Tropical Fruit Discussion / Re: Good fruiting indoor plants
« on: June 05, 2018, 08:08:50 PM »
Yeah that's a good one; it's a shade tree and I believe the flowers can be pollinated just with wind or shaking the tree.

Plants from California nurseries are expensive due to land and water. Both are cheaper in Florida.

Tropical Fruit Discussion / Re: Good fruiting indoor plants
« on: June 05, 2018, 01:25:46 PM »
You're really going to want plants that can fruit in shade. How about coffee? But of course all of these plants require pollination to fruit which is a problem when indoors. Seedless fruits do not so you might try pineapple (needs sunlight though) or perhaps even babaco.

Tropical Fruit Discussion / Re: Wax Jambu anyone?
« on: June 01, 2018, 02:21:12 PM »
The fruit we call Rose Apple is Syzygium jambos and it only comes in one color: pale yellow. They are small, round, and dry, though sweet.

Wax Jambu is S. samarangense and it comes in a wide variety of sizes, shapes, and colors, but the flowers are always pale yellow.

Malay Apple is S. malaccense and its flowers are always bright pink.

Tropical Fruit Discussion / Re: Wax Jambu anyone?
« on: May 25, 2018, 02:36:41 PM »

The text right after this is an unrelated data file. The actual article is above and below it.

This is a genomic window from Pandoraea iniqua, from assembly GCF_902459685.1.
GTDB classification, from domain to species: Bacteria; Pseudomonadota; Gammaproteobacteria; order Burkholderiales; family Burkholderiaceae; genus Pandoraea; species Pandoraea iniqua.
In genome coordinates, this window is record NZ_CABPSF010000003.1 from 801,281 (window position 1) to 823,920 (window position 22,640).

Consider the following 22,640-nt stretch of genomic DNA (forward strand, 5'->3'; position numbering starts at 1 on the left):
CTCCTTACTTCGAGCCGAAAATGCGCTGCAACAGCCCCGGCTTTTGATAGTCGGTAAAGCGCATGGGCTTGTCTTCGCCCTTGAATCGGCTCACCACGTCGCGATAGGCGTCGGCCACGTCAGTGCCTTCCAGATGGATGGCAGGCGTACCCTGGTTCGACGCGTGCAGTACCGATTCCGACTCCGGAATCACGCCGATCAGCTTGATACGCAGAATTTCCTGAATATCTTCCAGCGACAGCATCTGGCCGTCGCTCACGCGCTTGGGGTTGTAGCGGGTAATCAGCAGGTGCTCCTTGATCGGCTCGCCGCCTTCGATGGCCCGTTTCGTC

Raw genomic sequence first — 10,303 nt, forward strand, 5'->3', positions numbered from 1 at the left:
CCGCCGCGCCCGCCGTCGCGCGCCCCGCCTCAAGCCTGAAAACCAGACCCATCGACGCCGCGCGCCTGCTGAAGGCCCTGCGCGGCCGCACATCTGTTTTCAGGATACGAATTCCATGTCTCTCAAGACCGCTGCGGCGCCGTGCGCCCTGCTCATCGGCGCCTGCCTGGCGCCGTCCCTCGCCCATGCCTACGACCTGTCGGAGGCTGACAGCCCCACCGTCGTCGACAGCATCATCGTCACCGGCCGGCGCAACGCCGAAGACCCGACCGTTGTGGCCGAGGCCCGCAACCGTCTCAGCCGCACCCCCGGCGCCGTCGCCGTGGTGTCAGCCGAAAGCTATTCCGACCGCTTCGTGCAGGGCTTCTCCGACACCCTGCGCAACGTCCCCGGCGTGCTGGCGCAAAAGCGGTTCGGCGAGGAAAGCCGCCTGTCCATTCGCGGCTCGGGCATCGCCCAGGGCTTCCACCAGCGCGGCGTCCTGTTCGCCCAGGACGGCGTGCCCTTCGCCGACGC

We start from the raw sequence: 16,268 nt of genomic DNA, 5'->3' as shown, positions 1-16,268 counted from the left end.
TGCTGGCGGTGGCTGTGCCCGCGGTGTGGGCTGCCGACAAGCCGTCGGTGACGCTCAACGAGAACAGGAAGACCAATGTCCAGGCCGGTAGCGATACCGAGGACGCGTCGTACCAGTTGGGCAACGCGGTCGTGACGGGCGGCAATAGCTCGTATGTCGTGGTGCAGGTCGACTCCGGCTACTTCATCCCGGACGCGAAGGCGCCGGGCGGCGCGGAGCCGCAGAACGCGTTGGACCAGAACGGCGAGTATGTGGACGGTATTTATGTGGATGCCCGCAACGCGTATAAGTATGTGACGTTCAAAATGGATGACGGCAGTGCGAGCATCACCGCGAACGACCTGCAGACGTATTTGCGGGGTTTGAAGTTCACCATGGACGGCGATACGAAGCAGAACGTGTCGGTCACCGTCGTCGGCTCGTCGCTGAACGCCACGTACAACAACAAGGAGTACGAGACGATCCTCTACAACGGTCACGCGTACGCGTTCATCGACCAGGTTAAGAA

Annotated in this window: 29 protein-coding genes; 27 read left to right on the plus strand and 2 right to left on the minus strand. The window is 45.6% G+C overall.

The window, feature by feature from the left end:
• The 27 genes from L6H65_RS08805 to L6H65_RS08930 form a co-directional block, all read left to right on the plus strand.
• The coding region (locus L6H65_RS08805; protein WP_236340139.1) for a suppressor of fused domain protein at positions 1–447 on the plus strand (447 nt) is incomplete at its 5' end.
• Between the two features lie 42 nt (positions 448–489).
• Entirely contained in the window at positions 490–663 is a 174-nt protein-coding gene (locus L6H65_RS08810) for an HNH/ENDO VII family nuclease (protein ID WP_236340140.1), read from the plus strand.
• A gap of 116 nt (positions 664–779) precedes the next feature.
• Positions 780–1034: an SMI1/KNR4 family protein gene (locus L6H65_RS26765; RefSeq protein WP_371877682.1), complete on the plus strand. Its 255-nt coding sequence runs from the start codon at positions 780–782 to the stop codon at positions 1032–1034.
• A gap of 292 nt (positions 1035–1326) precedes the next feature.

The newer cultivars can be really good. I have a green one sold to me as "Green Bell" that is sweet and sour and tastes quite a bit like green apple. Another, "Apel Hijao", is smaller and red and honestly tastes like red apple. It's probably my favorite that I've tried. I also have one Ong calls "red-green" which tastes like honey but is milder than the other two. And I've tried plenty of bland ones too.

Ong says they are heavy feeders and can produce for months if you constantly fertilize them. They also like lots of water and sun.

Tropical Fruit Discussion / Re: Rainbow Eucalyptus
« on: May 10, 2018, 12:59:54 AM »
Dude I can't believe you haven't seen the ones at the San Diego Zoo. They have a bunch of them in front of the main entrance (just outside the entrance) as well as one or two within the zoo. They are fully mature and are pretty colorful right now. I have read that they get more colorful in tropical climates, here they're a bit more subdued but still interesting if you know to look for them. It's not really eye-catching though.

Tropical Fruit Discussion / Re: Question on cashews
« on: May 10, 2018, 12:57:54 AM »
So the fruits have no taste aside from sugar? Basically just a collector's plant but nothing more?